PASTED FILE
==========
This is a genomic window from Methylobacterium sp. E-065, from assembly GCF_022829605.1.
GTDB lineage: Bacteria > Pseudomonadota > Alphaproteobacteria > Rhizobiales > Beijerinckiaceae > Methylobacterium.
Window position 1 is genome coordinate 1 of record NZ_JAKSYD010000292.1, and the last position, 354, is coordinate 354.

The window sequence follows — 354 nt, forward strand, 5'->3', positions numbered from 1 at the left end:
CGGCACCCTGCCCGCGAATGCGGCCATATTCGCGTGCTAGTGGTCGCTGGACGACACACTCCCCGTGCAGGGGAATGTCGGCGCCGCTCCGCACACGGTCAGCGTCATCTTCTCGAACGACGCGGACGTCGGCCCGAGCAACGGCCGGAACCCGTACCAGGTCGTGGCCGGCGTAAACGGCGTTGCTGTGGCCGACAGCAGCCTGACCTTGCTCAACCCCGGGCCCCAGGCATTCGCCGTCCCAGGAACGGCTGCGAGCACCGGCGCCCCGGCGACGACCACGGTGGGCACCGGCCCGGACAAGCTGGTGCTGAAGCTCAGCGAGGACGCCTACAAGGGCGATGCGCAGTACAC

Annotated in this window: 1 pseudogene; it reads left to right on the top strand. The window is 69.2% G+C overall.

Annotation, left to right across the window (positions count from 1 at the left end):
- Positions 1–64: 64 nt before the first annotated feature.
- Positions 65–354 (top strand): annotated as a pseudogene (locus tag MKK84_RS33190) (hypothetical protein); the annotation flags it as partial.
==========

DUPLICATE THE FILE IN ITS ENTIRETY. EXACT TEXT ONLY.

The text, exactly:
This is a genomic window from Methylobacterium sp. E-065, from assembly GCF_022829605.1.
GTDB lineage: Bacteria > Pseudomonadota > Alphaproteobacteria > Rhizobiales > Beijerinckiaceae > Methylobacterium.
Window position 1 is genome coordinate 1 of record NZ_JAKSYD010000292.1, and the last position, 354, is coordinate 354.

The window sequence follows — 354 nt, forward strand, 5'->3', positions numbered from 1 at the left end:
CGGCACCCTGCCCGCGAATGCGGCCATATTCGCGTGCTAGTGGTCGCTGGACGACACACTCCCCGTGCAGGGGAATGTCGGCGCCGCTCCGCACACGGTCAGCGTCATCTTCTCGAACGACGCGGACGTCGGCCCGAGCAACGGCCGGAACCCGTACCAGGTCGTGGCCGGCGTAAACGGCGTTGCTGTGGCCGACAGCAGCCTGACCTTGCTCAACCCCGGGCCCCAGGCATTCGCCGTCCCAGGAACGGCTGCGAGCACCGGCGCCCCGGCGACGACCACGGTGGGCACCGGCCCGGACAAGCTGGTGCTGAAGCTCAGCGAGGACGCCTACAAGGGCGATGCGCAGTACAC

Annotated in this window: 1 pseudogene; it reads left to right on the top strand. The window is 69.2% G+C overall.

Annotation, left to right across the window (positions count from 1 at the left end):
- Positions 1–64: 64 nt before the first annotated feature.
- Positions 65–354 (top strand): annotated as a pseudogene (locus tag MKK84_RS33190) (hypothetical protein); the annotation flags it as partial.